If it does not sound exciting enough to snoop around your virtual office, residents of Seoul will soon be able to visit it a virtual city hall to lodge complaints. This raises a frightening thought: will local councils be next?

4. A Lord of the Rings metaverse sounds much more exciting
And she not beyond the possibilities. Unity, the video game engine company, acquired Peter Jackson’s Lord of the Rings effects studio Weta Digital in a $ 1.6 billion deal, and said the long-term goal is to use the acquisition to help create a metaverse.

5. Tencent still stumbles over Beijing’s repression
The Chinese company has experienced its slowest quarter for growth since 2004 when it was announced, and offers its results for the third quarter a snapshot of how it was hit when the government’s investigation engulfed everything from finance to education and online entertainment.

6. Bitcoin ATMs are used to launder money
It is intended to enable customers to easily buy bitcoin and other cryptocurrencies with cash. But the convenient, anonymous transactions also mean easy money for scammers, which used it to aid drug trafficking, money laundering and a variety of frauds.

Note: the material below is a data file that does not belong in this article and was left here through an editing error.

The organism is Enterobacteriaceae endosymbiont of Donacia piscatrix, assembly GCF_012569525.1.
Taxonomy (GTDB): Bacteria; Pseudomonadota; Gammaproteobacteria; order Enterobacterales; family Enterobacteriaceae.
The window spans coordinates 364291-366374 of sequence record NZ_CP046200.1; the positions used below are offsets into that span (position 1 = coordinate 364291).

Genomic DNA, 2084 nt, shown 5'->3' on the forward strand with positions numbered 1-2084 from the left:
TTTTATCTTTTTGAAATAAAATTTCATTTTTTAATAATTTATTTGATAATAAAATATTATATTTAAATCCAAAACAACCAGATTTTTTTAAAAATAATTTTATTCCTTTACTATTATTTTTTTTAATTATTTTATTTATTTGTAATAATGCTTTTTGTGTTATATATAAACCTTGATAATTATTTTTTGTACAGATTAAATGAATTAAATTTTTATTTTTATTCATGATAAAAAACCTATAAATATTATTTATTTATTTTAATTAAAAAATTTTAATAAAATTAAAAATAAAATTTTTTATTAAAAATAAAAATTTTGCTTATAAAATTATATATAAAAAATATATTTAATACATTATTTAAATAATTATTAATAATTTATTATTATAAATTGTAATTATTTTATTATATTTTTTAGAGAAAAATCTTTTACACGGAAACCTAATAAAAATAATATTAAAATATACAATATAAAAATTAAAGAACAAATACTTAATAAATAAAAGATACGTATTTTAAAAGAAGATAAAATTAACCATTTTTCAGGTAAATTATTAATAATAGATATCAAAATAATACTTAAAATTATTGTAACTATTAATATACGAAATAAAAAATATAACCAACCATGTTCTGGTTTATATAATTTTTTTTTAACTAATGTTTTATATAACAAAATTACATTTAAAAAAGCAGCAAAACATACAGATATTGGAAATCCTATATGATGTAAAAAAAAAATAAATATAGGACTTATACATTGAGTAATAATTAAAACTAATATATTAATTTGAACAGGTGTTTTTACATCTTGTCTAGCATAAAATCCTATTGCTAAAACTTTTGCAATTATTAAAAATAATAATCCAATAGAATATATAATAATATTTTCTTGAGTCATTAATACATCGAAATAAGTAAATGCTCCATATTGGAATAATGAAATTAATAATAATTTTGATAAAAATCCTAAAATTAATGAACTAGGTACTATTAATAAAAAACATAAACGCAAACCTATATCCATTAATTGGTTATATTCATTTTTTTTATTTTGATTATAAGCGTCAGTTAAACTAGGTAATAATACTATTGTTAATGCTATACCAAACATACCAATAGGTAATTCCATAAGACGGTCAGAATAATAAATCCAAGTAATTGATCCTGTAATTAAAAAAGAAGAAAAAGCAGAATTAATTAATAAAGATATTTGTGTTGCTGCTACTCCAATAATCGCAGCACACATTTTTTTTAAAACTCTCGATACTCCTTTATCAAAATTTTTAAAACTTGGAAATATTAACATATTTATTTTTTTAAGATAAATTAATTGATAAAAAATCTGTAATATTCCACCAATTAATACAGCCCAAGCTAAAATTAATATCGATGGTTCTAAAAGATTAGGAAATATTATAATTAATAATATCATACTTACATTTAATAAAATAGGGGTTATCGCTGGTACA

Technical tools

The Skibrid Evo (skis not included)

What do you get for an adrenaline junkie for Christmas? If you’re looking for a splash, what about a tool that can change your skis or snowboard a snow scooter? Yes, someone really charges € 995 for a set of handles and footrests that you screw into your skis or board, but despite the hefty price tag, we can not lie, we are tempted. Other high-tech sports equipment you may want to check out include Finish slim swimming goggles ($ 235) showing your real-time stats in the lens corner, or a jogging jacket that weighs less than a pack of cards (Fullback’s Race to Zero running gear starts at £ 85).

If you’d rather spend the holiday season lying back and watching movies, the XGIMI MoGo Pro Plus Mini Projector (£ 559) also makes Jamie Waters’ list of the best gadgets for Christmas. Less than 15 cm high, it is small enough that you can fit it in your hand luggage.